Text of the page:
Note: The following appears in the Georgia Tech gameday football program. To purchase a copy of the program while supplies last, send a check for $7 to Clemson Athletic Communications; P.O. Box 31; Clemson, SC 29633 with your return address.
In 1967, the national average for a gallon of gas was 35 cents. Buying a first-class stamp would set you back six cents. A ticket to a movie was $1.25.
These numbers cited above are hard to fathom today. But the more things change, the more they stay the same in regards to Clemson football and success in the ACC. Tonight as Clemson faces Georgia Tech, a large gathering of the 1967 team will be attendance to celebrate its ACC championship from 50 years ago, as the 2017 Tigers continue to strive for a third-consecutive ACC title and 17th in school history.
The 1967 team, guided by Clemson legend Frank Howard, captured the league title with a 6-0 record. It was the sixth and final ACC title (the Tigers also won the league in 1956, 1958, 1959, 1965 and 1966) for Howard, who retired in 1969 after 30 years guiding the Clemson program.
The 1967 squad was the first Clemson team to rub Howard’s Rock when running down the Hill. The first time that was done came on Sept. 23, when Clemson claimed a 23-6 win over Wake Forest.
The perfect ACC season had many high points, including a 14-6 win over No. 10 NC State and its “white shoes” defense. Assistant athletic trainer and Clemson legend Herman McGee gathered orange paint from eight stores in the area, as Clemson wore orange cleats for the first time.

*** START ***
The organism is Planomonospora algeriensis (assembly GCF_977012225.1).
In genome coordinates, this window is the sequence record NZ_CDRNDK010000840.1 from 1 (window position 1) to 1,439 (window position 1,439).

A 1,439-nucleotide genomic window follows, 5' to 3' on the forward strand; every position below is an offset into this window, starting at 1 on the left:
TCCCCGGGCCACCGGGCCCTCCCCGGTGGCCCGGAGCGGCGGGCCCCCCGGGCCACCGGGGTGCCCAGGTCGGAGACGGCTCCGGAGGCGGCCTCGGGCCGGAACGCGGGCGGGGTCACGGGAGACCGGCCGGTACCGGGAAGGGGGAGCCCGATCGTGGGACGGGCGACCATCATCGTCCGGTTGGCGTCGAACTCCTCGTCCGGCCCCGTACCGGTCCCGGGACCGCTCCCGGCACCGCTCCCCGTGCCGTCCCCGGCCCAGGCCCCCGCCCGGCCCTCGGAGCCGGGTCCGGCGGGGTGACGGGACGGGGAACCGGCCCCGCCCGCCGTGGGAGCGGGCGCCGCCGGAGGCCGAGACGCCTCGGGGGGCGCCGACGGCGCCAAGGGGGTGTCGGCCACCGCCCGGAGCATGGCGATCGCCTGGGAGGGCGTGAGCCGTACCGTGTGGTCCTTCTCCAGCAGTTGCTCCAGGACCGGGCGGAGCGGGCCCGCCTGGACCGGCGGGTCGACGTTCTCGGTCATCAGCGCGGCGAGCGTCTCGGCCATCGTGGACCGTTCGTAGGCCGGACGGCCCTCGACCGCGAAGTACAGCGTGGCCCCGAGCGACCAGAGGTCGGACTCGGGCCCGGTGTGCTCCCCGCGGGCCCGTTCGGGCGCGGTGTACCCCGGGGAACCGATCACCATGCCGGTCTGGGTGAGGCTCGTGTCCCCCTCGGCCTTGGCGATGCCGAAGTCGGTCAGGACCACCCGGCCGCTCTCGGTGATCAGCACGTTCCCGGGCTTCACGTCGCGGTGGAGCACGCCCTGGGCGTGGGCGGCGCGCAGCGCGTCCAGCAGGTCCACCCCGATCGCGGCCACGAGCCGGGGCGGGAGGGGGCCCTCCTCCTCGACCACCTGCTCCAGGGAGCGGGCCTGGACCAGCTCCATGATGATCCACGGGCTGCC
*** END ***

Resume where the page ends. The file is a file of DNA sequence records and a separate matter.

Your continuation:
As it is today, the highlight of the regular season came a week after the NC State contest, when the Tigers claimed a 23-12 win at South Carolina to secure the ACC championship. Buddy Gore broke the single-season rushing record with 1,045 yards and finished the year eighth in the nation in rushing.
Frank Liberatore, a senior defensive back in the 1967 season, fondly remembers the success from that special season. Liberatore, a ninth-round draft pick of the Washington Redskins in 1968, can’t believe it’s been 50 years since Howard’s final ACC championship.
“It means everything to me to be a part of the first Clemson team to rub Howard’s Rock when running down the Hill,” said Liberatore. “To win the ACC both my junior and senior years…it doesn’t get better than that. To say I was part of that championship and started the tradition of rubbing Howard’s Rock when running down the Hill means so much.”
Liberatore, who led the Tigers with 165 punt return yards and a touchdown in 1967, still returns to Memorial Stadium often during football season. Last season when the 1966 team was honored for its ACC championship, he had the opportunity to include his family in one of the great traditions in college football.
“When the 1966 team was honored last year, my wife, Debi, and daughter, Ericka, walked down the Hill with me,” recalled Liberatore. “They had tears in their eyes just like I did. It is hard to explain how much Clemson means to the teams and their families from years past. I can’t say enough about the tremendous experiences I’ve had because of Clemson.”
As Clemson continues to strive for more league titles, Liberatore would love the opportunity to move the clock back some 50 years.
“Frank Howard was a great coach,” remembered Liberatore. “We had some great assistant coaches like Banks McFadden, Whitey Jordan, Art Baker and so many more.
“But when I watch a Clemson game today, I can’t help but think how I would have loved to have played for a man like Dabo Swinney. You can’t help but notice how much he cares about his players on the field and for their life ahead.”
As current Clemson players gather at the top of the Hill this evening and rub Howard’s Rock, Tiger fans should take a moment to honor a team from 50 years ago that started a tradition that continues to this day.
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